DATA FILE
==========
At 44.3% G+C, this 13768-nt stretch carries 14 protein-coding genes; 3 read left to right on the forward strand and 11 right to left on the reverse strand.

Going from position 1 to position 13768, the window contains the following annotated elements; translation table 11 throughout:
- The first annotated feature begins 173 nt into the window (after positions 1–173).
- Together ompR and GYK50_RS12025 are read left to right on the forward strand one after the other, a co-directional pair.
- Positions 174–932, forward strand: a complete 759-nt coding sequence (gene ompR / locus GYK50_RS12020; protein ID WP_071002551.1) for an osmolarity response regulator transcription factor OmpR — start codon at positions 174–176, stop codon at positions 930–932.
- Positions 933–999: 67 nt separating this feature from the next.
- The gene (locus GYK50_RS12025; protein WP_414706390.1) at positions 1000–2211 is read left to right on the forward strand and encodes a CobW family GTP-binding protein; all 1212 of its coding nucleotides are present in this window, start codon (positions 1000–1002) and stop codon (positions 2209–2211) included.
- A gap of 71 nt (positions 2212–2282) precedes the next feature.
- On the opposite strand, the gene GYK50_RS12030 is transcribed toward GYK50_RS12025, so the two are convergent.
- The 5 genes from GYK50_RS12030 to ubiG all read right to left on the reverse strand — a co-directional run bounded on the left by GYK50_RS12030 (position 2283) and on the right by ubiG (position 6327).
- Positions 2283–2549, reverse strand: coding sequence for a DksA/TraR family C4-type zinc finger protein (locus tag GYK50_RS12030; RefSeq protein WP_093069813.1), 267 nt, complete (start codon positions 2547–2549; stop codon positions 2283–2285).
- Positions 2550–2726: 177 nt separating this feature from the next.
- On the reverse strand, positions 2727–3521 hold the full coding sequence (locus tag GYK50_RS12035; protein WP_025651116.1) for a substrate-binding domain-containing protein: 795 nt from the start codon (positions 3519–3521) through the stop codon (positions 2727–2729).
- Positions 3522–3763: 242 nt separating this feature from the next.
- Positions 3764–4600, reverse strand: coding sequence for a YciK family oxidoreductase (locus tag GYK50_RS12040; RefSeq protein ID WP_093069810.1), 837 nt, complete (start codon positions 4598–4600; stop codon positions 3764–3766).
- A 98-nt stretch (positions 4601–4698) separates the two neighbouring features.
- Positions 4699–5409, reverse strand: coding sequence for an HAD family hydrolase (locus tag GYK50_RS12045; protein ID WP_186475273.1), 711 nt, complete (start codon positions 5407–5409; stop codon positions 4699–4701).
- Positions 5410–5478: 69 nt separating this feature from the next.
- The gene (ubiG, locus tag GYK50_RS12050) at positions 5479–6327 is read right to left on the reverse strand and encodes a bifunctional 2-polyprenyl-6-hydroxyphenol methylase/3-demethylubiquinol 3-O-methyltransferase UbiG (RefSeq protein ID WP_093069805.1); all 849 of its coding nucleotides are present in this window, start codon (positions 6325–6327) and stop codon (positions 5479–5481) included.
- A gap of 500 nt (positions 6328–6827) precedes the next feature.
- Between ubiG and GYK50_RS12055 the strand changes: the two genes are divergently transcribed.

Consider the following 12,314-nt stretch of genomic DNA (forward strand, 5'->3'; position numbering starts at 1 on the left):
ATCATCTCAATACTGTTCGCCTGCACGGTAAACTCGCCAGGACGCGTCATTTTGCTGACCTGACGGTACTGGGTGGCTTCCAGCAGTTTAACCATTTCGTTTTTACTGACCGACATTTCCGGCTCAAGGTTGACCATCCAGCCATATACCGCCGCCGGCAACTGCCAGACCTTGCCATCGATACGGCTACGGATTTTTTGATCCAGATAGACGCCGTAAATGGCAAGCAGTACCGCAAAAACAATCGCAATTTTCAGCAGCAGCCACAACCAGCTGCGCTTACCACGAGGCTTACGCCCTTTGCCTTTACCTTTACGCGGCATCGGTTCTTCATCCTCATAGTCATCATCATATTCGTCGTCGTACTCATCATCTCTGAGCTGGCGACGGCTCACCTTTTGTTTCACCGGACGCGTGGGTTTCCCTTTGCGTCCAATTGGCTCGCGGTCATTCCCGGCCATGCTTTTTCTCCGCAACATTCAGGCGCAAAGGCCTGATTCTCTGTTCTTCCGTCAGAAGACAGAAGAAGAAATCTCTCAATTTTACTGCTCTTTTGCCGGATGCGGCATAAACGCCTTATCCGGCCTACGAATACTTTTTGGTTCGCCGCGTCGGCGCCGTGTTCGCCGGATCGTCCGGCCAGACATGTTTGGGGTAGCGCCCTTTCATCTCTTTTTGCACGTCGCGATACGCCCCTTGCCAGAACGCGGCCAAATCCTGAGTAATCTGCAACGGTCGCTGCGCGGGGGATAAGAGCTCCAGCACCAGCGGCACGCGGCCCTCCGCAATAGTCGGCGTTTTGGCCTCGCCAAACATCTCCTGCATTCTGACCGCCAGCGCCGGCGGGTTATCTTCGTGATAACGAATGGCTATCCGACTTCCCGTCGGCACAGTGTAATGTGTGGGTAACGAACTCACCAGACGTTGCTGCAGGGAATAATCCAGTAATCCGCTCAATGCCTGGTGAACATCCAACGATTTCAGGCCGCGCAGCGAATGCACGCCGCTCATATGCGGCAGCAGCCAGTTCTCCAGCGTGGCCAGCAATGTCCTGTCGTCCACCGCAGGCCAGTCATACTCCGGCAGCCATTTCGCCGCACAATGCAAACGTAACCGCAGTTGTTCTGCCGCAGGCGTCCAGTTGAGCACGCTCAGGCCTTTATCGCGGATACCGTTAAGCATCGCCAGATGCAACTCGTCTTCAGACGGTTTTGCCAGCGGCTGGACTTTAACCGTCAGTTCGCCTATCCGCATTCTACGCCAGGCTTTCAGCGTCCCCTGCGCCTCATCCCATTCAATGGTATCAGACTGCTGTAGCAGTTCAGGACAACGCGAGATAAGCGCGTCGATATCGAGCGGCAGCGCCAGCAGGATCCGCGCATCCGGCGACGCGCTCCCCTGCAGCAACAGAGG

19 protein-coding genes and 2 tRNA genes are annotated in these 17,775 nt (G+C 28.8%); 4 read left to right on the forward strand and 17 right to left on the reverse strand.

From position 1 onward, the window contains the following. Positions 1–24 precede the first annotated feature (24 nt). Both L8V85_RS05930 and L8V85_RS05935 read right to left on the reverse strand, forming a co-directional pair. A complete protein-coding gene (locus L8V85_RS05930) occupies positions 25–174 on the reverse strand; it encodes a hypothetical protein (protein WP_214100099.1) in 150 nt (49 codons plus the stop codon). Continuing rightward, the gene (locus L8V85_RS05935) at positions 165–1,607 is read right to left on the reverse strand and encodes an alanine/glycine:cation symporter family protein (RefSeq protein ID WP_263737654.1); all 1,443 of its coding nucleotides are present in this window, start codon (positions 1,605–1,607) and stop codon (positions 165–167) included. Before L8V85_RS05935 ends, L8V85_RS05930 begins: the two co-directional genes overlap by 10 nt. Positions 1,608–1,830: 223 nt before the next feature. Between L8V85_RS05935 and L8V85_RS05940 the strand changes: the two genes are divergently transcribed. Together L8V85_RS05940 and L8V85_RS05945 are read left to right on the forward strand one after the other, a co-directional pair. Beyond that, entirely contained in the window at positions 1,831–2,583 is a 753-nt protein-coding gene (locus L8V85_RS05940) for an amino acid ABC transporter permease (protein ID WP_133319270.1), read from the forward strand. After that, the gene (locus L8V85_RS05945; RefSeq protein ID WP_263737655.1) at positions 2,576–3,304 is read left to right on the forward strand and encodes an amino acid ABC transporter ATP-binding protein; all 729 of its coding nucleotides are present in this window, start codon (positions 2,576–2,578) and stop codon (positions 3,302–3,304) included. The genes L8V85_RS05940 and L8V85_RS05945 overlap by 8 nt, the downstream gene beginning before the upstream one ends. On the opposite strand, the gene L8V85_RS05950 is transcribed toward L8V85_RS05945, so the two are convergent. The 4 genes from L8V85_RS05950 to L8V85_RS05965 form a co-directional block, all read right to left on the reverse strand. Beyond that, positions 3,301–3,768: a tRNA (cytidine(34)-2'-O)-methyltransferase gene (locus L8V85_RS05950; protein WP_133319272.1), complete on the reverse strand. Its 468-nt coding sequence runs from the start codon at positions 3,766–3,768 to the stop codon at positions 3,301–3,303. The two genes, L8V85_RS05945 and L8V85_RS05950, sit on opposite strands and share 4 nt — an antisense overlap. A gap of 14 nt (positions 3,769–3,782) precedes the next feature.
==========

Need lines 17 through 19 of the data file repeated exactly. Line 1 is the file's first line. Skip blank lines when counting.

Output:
- Positions 4699–5409, reverse strand: coding sequence for an HAD family hydrolase (locus tag GYK50_RS12045; protein ID WP_186475273.1), 711 nt, complete (start codon positions 5407–5409; stop codon positions 4699–4701).
- Positions 5410–5478: 69 nt separating this feature from the next.
- The gene (ubiG, locus tag GYK50_RS12050) at positions 5479–6327 is read right to left on the reverse strand and encodes a bifunctional 2-polyprenyl-6-hydroxyphenol methylase/3-demethylubiquinol 3-O-methyltransferase UbiG (RefSeq protein ID WP_093069805.1); all 849 of its coding nucleotides are present in this window, start codon (positions 6325–6327) and stop codon (positions 5479–5481) included.